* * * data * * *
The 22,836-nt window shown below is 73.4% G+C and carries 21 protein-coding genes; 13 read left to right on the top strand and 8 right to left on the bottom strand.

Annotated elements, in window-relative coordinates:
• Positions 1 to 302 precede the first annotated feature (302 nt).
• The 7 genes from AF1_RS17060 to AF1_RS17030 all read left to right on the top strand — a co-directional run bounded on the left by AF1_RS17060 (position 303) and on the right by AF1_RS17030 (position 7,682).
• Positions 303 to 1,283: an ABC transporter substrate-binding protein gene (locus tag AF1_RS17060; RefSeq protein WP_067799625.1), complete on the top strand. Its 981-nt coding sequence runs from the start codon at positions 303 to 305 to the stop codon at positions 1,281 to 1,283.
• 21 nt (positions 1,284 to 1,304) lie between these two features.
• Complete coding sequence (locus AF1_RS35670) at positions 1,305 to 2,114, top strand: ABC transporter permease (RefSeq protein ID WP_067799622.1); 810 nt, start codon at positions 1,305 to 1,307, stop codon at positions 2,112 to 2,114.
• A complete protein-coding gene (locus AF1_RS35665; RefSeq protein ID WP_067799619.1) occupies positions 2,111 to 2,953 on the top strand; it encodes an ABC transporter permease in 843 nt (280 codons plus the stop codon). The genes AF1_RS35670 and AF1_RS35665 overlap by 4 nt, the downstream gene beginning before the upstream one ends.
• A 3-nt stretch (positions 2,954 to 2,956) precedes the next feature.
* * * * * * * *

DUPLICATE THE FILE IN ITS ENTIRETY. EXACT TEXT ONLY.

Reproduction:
The 22,836-nt window shown below is 73.4% G+C and carries 21 protein-coding genes; 13 read left to right on the top strand and 8 right to left on the bottom strand.

Annotated elements, in window-relative coordinates:
• Positions 1 to 302 precede the first annotated feature (302 nt).
• The 7 genes from AF1_RS17060 to AF1_RS17030 all read left to right on the top strand — a co-directional run bounded on the left by AF1_RS17060 (position 303) and on the right by AF1_RS17030 (position 7,682).
• Positions 303 to 1,283: an ABC transporter substrate-binding protein gene (locus tag AF1_RS17060; RefSeq protein WP_067799625.1), complete on the top strand. Its 981-nt coding sequence runs from the start codon at positions 303 to 305 to the stop codon at positions 1,281 to 1,283.
• 21 nt (positions 1,284 to 1,304) lie between these two features.
• Complete coding sequence (locus AF1_RS35670) at positions 1,305 to 2,114, top strand: ABC transporter permease (RefSeq protein ID WP_067799622.1); 810 nt, start codon at positions 1,305 to 1,307, stop codon at positions 2,112 to 2,114.
• A complete protein-coding gene (locus AF1_RS35665; RefSeq protein ID WP_067799619.1) occupies positions 2,111 to 2,953 on the top strand; it encodes an ABC transporter permease in 843 nt (280 codons plus the stop codon). The genes AF1_RS35670 and AF1_RS35665 overlap by 4 nt, the downstream gene beginning before the upstream one ends.
• A 3-nt stretch (positions 2,954 to 2,956) precedes the next feature.